by Matthew Archbold
If there were a Nazarene yearbook 2,000 years ago, Jesus would not have been voted most popular. Maybe “most likely to be tortured and crucified” but definitely not most popular.
He didn’t seem to care all that much about being popular because he knew that if being popular is your goal you may very well achieve it but at what cost? As Jesus said, we cannot serve two masters.
When Jesus said, “I am the living bread that came down from heaven; whoever eats this bread will live forever; and the bread that I will give is my flesh for the life of the world,” it freaked a number of his disciples out. In fact, it freaked them out enough that they bolted.
Now, as they abandoned him, Jesus could’ve said, “Hold the phone” and then they might’ve asked what a phone was. But maybe they would’ve understood through context. But Jesus could’ve said, “Just messing with y’all. Not ACTUALLY my body and blood. Symbolically. It was all a metaphor, you see.”
Nope. Jesus didn’t say that. Jesus wasn’t trying to be cool. He wasn’t concerned with popularity at all. In fact, so committed to not being popular was Jesus that he allowed himself to be crucified. That, my friends, is a strong commitment to unpopularity.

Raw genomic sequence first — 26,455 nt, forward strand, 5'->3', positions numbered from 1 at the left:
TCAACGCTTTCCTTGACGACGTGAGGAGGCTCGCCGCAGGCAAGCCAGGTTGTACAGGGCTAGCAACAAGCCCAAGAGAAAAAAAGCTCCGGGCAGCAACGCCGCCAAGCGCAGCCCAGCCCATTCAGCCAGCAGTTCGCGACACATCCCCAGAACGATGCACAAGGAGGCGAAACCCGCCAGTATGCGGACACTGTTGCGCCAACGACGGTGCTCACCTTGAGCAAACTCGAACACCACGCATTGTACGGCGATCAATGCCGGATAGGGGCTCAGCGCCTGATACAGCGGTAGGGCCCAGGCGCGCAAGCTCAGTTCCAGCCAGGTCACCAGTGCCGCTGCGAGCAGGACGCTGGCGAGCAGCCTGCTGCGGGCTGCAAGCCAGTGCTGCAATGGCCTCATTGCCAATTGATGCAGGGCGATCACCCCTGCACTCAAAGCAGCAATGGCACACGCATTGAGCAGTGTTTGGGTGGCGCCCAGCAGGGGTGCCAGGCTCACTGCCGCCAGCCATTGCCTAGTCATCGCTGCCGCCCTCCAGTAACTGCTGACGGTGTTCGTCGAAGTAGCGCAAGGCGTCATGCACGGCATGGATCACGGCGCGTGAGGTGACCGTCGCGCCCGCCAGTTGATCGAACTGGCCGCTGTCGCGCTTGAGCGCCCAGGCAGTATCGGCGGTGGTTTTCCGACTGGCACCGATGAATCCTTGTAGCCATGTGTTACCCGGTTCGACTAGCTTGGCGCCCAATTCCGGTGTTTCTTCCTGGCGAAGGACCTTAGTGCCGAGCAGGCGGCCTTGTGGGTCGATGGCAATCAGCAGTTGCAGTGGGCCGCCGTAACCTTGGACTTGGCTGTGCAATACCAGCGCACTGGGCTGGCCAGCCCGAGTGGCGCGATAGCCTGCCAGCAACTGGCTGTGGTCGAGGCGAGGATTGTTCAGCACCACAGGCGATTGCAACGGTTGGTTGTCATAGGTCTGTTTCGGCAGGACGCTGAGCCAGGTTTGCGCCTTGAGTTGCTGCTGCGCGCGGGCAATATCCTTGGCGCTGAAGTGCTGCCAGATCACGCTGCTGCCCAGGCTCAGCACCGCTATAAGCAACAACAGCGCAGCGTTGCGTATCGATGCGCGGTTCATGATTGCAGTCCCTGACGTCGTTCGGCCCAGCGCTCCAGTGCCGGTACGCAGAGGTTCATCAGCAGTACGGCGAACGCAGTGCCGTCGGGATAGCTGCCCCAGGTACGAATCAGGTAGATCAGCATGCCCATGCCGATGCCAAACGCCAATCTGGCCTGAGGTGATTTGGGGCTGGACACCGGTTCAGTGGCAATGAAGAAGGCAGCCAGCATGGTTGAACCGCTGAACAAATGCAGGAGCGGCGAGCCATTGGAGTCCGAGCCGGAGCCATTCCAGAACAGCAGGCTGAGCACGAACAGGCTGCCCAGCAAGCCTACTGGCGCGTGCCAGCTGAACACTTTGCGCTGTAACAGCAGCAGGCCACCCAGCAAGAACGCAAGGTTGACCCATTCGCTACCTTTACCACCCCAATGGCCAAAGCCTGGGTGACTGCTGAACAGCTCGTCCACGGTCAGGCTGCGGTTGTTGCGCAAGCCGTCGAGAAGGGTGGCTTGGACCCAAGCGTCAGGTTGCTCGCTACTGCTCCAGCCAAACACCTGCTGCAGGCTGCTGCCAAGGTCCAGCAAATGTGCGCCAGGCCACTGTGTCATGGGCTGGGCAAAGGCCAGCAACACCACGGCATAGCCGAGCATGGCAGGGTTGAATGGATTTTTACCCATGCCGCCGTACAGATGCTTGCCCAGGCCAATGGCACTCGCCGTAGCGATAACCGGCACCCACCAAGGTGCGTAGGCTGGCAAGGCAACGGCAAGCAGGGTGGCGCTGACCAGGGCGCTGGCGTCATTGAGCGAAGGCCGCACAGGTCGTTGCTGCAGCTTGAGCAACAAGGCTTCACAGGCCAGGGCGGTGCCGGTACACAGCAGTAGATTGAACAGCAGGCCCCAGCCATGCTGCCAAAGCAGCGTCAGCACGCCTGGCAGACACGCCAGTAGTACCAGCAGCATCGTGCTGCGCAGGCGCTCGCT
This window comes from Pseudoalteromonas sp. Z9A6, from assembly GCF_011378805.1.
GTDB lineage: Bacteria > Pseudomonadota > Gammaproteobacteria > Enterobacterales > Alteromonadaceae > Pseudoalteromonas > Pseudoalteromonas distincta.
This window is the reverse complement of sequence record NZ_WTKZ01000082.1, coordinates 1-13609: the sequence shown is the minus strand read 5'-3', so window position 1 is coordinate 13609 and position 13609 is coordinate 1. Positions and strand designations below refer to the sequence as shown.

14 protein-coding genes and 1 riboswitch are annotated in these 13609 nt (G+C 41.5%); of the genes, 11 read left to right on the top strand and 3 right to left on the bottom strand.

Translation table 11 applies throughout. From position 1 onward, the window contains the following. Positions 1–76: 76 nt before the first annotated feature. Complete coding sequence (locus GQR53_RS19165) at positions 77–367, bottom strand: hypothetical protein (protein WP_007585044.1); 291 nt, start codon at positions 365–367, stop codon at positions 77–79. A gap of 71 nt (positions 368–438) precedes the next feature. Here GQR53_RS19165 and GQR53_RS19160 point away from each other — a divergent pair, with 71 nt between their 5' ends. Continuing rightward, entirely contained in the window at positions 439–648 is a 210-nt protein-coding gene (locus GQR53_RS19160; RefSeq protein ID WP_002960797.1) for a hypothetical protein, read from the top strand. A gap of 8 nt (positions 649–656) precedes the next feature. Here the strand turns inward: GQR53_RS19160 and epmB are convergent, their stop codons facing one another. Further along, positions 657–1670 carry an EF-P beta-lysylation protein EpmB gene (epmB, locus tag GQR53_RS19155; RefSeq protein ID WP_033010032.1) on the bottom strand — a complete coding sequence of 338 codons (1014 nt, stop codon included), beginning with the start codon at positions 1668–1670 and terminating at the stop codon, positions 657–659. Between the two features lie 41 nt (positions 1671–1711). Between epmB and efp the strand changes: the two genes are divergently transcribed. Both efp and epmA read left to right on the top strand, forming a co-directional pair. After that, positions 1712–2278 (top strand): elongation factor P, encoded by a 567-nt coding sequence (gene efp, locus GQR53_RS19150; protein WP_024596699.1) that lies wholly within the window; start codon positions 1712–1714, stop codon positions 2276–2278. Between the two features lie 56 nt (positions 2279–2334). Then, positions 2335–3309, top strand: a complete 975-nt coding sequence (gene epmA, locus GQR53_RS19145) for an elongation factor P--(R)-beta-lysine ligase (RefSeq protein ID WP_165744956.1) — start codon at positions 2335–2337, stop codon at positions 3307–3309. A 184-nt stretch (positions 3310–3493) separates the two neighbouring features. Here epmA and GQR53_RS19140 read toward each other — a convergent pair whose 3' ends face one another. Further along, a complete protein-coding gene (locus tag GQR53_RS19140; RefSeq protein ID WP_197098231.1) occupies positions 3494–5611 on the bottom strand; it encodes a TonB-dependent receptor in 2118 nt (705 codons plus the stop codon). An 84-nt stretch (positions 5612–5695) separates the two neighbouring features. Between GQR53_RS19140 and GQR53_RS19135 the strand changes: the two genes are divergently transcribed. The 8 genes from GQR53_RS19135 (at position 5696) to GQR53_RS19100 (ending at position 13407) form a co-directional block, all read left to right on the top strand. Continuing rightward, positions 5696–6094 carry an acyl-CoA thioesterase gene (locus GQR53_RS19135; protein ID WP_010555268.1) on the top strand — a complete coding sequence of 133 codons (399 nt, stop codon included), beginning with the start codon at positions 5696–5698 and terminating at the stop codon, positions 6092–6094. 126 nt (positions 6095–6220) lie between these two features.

So I’m always a little bit perplexed when I see Catholics arguing that the Church needs to change its teachings in order to be popular. They use terms like “get with the times” or “modernize” but it means the same thing.
We’re told that if you want to be cool you’ll be awesome with abortion, good with the gay sex, open to ordaining women, relaxed about religious freedom, and cool with contraception. And we’re told that unless the Church does these things, churches will become increasingly empty and irrelevant. But what role does that leave the Church, to simply affirm what people already think and do? Is it the Church’s role to make people feel good about their choices regardless of the reality. It seems that modern Christianity wants to avoid the cross but here’s the thing – there is no Christianity without the cross.
As the Church continues preaching the truth, it may very well face empty pews, hatred, and even persecution in the near future. We will be the modern lepers who instead of announcing themselves as “unclean” must pronounce themselves “uncool.” And it will likely get worse than that. When Jesus said He was the living bread, some ran. Jesus was tortured and killed. That’s going on right now in many parts of the world. And it may soon go on here in the Western world.
As Francis Cardinal George said, “I expect to die in bed, my successor will die in prison and his successor will die a martyr in the public square.” While this may seem like the beginning of the end, it will not be. This is how the Church is reborn.
It may very well be persecution which will eventually bring people back to the Church. But in the foreseeable future there may very well be dark times ahead. Prepare yourselves. Prepare your children. The cross awaits.